Kickstarter crowdfunding project.
An article a year ago highlighted the possibilities of Crowdfunding and we thought you might be interested in this follow up on the subject: Richard Baxter’s report on how it went is shown below:
“In early 2015 my old electric kiln died. I had bought it new in 1981 when I set up my first studio upon graduation. It was 12cu feet oval and cheap. Over the years I must have fired it many hundreds of times and changed the elements, added a controller etc to keep it going. 33 years of hard work and it could no longer reach even a good bisque temperature. I looked at replacements and decided that I wanted a good quality kiln that would last another 33 years (hopefully) which would take me up to the age of 88 (again, hopefully). The one recommended by my kiln engineer Roger Watts of Clay Cellar in Kent was from Kittec, and a bit over £4000. I couldn’t suddenly find this amount of money, but stumbled upon two helpful solutions.
1. My local council business officer let me know that government money was available for things that helped to sustain employment, and whilst I don’t employ anyone, it was still going to keep me in business. I ticked all their boxes and got 30% of the cost of my kiln so long as the cost without VAT was over £3000. This actually meant buying a more expensive and highter spec kiln than I would have considered otherwise.
2. The second source was to look at crowdfunding via Kickstarter. In a time when public/ charitable funding is hard, almost impossible to obtain, ‘crowdfunding’ is a possibility to be considered.
Kickstarter works by you setting up a ‘project’ with aims and objectives that can be seen to be achieved within a certain time.
- My project: was for a new kiln to develop new glazes, and in return those pledging funds would receive some of the first fruits of this new kiln. The snag is that if you set the amount you want to raise too high and not enough pledges are made, you get nothing.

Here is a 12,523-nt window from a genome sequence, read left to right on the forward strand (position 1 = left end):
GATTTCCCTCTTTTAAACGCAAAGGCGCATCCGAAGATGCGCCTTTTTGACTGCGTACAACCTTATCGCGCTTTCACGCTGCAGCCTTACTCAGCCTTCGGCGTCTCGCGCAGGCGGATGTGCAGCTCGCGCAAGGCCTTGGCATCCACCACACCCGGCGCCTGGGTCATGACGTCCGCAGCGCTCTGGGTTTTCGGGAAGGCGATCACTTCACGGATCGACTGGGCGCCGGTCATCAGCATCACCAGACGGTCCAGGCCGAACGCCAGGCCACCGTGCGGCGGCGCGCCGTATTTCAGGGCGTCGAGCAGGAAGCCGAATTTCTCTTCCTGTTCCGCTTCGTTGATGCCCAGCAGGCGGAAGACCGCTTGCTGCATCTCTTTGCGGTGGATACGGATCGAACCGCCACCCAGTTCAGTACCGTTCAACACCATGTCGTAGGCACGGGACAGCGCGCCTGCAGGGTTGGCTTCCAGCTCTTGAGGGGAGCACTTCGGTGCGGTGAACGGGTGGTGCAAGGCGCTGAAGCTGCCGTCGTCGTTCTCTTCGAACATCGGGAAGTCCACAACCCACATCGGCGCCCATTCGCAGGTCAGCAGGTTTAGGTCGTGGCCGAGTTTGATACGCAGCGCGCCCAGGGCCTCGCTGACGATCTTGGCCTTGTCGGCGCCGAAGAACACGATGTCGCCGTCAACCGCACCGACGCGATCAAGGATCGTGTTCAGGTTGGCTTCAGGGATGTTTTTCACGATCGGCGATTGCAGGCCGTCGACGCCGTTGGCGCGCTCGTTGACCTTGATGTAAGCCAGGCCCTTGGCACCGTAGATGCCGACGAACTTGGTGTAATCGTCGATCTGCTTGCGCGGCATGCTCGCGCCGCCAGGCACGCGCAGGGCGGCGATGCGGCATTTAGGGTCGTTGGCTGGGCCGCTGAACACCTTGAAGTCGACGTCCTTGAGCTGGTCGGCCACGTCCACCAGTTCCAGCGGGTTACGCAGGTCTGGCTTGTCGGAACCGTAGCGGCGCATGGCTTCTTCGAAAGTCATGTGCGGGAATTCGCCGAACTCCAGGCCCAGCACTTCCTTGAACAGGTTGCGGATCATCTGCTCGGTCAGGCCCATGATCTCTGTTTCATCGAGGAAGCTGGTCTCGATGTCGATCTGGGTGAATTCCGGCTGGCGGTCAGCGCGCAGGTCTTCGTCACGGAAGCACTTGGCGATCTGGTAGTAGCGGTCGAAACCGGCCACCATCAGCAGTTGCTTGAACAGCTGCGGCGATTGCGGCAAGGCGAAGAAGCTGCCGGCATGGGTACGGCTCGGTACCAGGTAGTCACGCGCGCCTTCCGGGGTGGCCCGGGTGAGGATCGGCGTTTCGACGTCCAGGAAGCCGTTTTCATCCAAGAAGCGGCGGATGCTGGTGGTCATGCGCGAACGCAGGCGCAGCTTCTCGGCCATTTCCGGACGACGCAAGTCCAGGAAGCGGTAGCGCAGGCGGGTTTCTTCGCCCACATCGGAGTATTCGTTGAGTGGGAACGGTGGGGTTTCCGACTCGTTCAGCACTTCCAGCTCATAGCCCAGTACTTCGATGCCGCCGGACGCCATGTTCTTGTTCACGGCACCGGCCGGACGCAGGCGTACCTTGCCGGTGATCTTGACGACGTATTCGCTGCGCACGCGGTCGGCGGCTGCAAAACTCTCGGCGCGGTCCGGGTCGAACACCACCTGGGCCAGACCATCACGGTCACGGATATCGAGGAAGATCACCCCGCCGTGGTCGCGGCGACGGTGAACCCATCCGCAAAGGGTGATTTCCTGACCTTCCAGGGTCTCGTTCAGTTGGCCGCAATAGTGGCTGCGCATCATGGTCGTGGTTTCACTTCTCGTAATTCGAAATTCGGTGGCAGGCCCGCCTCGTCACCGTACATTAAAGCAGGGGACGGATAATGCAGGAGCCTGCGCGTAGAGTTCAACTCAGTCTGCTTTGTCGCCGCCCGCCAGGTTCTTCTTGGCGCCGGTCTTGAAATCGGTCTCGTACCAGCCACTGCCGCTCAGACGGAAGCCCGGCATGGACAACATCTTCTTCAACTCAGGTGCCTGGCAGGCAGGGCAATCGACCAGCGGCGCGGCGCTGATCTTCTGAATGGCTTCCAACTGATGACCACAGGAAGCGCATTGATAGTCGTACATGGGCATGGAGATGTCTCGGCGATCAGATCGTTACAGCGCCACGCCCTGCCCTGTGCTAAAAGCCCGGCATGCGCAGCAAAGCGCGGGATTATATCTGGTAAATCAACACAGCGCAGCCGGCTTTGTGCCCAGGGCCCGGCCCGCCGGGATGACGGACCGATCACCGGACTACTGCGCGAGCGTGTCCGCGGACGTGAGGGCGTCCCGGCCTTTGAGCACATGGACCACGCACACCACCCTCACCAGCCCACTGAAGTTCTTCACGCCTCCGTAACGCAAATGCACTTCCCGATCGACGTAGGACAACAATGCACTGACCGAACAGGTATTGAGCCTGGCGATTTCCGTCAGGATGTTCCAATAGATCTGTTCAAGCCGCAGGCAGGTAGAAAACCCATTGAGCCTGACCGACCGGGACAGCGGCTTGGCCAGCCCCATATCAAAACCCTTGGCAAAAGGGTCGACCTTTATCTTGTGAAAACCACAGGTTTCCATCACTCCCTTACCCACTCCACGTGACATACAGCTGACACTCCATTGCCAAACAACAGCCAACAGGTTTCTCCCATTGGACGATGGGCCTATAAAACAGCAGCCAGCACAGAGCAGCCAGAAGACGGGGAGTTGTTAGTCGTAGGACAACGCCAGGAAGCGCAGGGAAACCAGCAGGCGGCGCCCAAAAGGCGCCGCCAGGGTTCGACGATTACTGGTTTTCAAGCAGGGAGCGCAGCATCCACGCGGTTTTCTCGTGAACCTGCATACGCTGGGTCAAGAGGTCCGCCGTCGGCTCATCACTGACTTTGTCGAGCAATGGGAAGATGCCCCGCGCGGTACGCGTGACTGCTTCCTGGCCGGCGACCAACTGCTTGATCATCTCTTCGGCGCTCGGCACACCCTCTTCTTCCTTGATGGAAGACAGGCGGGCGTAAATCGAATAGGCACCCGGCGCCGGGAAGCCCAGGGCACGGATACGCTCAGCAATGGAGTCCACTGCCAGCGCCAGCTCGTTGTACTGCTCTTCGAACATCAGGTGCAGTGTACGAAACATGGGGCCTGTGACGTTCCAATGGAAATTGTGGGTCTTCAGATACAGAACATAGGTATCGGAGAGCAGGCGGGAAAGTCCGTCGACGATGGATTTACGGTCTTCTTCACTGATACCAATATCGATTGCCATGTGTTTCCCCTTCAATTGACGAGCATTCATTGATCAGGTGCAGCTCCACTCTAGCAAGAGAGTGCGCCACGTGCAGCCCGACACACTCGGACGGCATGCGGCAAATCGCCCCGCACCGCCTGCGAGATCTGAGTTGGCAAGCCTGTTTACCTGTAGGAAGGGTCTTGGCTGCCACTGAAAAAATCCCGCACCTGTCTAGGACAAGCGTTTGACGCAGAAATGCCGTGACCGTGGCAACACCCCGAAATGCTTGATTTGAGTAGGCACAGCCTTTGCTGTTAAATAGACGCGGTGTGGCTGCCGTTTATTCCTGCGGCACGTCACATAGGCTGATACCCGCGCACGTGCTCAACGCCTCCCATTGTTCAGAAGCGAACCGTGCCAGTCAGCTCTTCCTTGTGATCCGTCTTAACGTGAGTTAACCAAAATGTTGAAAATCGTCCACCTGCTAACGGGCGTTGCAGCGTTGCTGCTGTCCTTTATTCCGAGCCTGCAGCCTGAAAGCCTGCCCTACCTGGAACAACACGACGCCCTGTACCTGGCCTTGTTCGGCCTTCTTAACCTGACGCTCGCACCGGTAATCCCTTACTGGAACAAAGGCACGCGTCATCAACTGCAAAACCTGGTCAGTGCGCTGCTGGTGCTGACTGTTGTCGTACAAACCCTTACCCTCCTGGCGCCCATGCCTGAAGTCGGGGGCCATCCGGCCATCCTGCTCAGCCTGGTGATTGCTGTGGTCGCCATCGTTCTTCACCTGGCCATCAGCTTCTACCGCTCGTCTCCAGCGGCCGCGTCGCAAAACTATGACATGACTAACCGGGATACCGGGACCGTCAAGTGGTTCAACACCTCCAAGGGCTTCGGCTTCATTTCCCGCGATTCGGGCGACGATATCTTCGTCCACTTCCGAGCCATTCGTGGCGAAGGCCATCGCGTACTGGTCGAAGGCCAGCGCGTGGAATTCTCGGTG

- How Much: So I decided on trying to raise a third of the kiln price, leaving me to find the final third out of savings that I could afford. I set up the project, then announced it on my social media platforms- Facebook, Twitter and asked people to share it far and wide. I am always putting pictures of latest work online and have built up a full compliment of 5000 Facebook ‘friends’ and this is where the vast majority of my pledges came from.
- Timescale: I set the project to last 4 weeks
- Results: within a very few days had reached my £1500 target. It didn’t stop there….you can carry on getting pledges until the finish date arrives, by which time I had got 150% of my target at £2250! Built into this amount was Kickstarter’s commission of 5% plus another 2-3% for card transaction fees, and also I allowed for the cost of posting out the finished pots as far as the USA and Australia.
- Completion: The kiln arrived in early April, then I did a good batch of 30 something new glaze tests, several of which are now in use as new colours, and eventually my pledgers have now got their bowls and sent me emails saying how much they like them. I had 78 items to make and deliver- but in a way this was like having orders for pots, bought in advance.
- Conclusion: It was a win-win thing to do, and I recommend other makers going down this route. For people who already like your work it is knocking at an open door. I have a shiny new kiln and hopefully a rosy next few years production.
There are costs, kickstarter have 5% admin, there is a credit card charge of a few per cent etc, but if you are looking for some funding for a new project to develop new work, this seems a good approach”
This was very successful for Richard and shows the merit of a) considering carefully the amount requested and b) building up a wide circle of ‘friends’ on social media.